But many people have decided to take another path because of it was not easy to keep doing it without making any money.
But I am happy if you guys are having a good life. Anytime call me and guess what I am still doing this.
Do not worry about anything I am here to keep moving forward with this music for those people who had left.
I am not going to let any wack hip-hop to become the top of the game because I am here to represent real hip-hop to the fullest.
What would be our next life like?
Are you listening to the real hip-hop music?
I am the number one hip-hop dream of Japan and who changed whole Japan with this music.
Get the number one hip-hop dream and all Japanese should be proud of ourselves.





Marc Lacey, "Cuba's Rap Vanguard Reaches Beyond the Party Line," New York Times  



Kwame Nkrumah is a revered figure in African history. He spearheaded the revolution that led to Ghana's independence from Britain in 1957 and became the country's first president. Nkruma's victory inspired the pan-African movement and the decolonization of the African continent. Nkrumah supported the expression of African traditions as a means of separating African culture from the colonial past, and called for all Ghanians to unite and uplift the country.

Obrafour (Michael Elliot Kwabena Okyere Darkoh) updates Nkruma's idealistic calls. "Kwameh Nkrumah" is  part of the strong musical-poetic African tradition of praise songs, and in choosing this form Obrafour announces his own links to that tradition. Just as Nkrumah called upon the past by championing African traditions, Obrafour casts his song in the context of the royal court of Ghana. The song refers to the Odwira festival "celebrated annually by the Asante since 1701 to show their allegiance to their traditional authorities (the chiefs and queen mothers) and renew their loyalty to them and to cleanse the nation from the evil influence of spiritual beings by the invocation of spirits." [Louise Françoise Müller, "Dancing Golden Stools: Indigenous Religion as a strategy for identity construction in Ghana,”  Fieldwork in Religion, Vol. 5, No. 1 (2010)]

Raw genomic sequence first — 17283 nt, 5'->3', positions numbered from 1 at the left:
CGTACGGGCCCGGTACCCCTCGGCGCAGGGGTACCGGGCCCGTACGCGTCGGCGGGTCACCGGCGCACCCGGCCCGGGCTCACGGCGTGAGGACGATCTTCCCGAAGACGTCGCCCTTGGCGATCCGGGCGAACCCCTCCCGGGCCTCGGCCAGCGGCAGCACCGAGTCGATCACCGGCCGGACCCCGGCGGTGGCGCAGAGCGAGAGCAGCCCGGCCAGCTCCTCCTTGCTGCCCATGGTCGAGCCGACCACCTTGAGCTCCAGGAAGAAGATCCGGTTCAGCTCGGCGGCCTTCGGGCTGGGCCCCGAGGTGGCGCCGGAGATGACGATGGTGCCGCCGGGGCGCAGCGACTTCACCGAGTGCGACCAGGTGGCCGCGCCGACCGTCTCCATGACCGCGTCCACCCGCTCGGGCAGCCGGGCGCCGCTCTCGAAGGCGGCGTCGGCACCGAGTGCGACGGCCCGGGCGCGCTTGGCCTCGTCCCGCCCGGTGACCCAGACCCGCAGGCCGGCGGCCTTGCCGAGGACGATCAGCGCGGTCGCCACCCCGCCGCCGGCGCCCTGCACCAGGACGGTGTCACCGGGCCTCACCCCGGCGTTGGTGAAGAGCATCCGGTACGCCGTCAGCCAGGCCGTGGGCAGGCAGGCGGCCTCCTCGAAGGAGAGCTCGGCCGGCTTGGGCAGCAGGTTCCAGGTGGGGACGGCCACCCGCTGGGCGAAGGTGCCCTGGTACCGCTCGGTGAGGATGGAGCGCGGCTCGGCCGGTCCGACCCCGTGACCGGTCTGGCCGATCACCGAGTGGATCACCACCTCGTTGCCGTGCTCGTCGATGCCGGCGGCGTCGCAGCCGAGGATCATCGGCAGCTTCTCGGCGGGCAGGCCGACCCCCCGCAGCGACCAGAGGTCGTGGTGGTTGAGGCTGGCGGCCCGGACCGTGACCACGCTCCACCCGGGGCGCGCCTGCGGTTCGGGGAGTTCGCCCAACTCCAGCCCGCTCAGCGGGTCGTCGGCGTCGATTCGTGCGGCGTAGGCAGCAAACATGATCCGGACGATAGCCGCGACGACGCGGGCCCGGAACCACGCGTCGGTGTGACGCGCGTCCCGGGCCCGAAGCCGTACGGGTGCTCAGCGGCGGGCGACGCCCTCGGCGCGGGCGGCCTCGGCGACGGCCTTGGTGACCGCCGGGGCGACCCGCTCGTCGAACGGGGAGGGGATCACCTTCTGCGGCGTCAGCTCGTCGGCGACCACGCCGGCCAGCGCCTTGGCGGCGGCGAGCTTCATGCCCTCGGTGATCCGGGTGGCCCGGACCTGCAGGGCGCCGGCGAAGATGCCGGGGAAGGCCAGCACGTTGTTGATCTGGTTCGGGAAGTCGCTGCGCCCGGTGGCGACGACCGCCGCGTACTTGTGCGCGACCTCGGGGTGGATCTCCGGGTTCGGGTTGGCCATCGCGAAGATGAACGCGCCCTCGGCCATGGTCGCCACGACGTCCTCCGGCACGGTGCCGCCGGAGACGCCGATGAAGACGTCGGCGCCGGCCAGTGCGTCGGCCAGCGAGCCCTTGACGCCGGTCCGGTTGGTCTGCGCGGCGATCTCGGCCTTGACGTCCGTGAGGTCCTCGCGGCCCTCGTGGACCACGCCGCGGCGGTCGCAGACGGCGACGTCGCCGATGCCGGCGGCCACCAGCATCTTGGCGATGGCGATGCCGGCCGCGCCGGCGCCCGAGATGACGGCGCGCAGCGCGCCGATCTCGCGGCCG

Obrafour begins with the pouring of libations to gods and ancestors, recalling the duty of the court's priestly okyeame, who also acts as the intermediary for the king and embodies the spirits of ancestors. By acting as koyeame, Obrafour calls on the spirit on Nkrumah as speaks as his intermediary. He also identifies with Nkrumah who, as a student in England, made a point of pouring libations in defiance of his Christian mentors, demonstrating his embrace of African spiritual practices and his rejection of Western hegemony. 

The heavens and mother earth, a drink of libation, yao
Ancestors who have passed, a drink of libation, yao.
We sing praises of Kwame Nkrumah,
If we call on you [ancestors] it is not for evil.
Ghana needs direction.
[translation of Obrafour, “Kwame Nkrumah” from Urban God Talk: Constructing a Hip Hop Spirituality, Andre Johnson, ed., 2013]

The rapper continues to draw on the Odwira festival images and ideals:

Our past shows Ghana detests evil.
Kofi bad-child, I warn you, stop evil.
Drummer Asante, calls Ghana [to] listen
Here I am Executioner,  I have freedom

He warns Kofi, the "bad child" of Ashanti legend who upsets social order and enables immorality; the queen mother of the Ghanian court carries a long cane chewing stick which symbolizes her power to punish Kofi. (On another level, Kofi is also the name of the Golden Stool, traditional symbol of Ashanti origin myths and of the king's power.)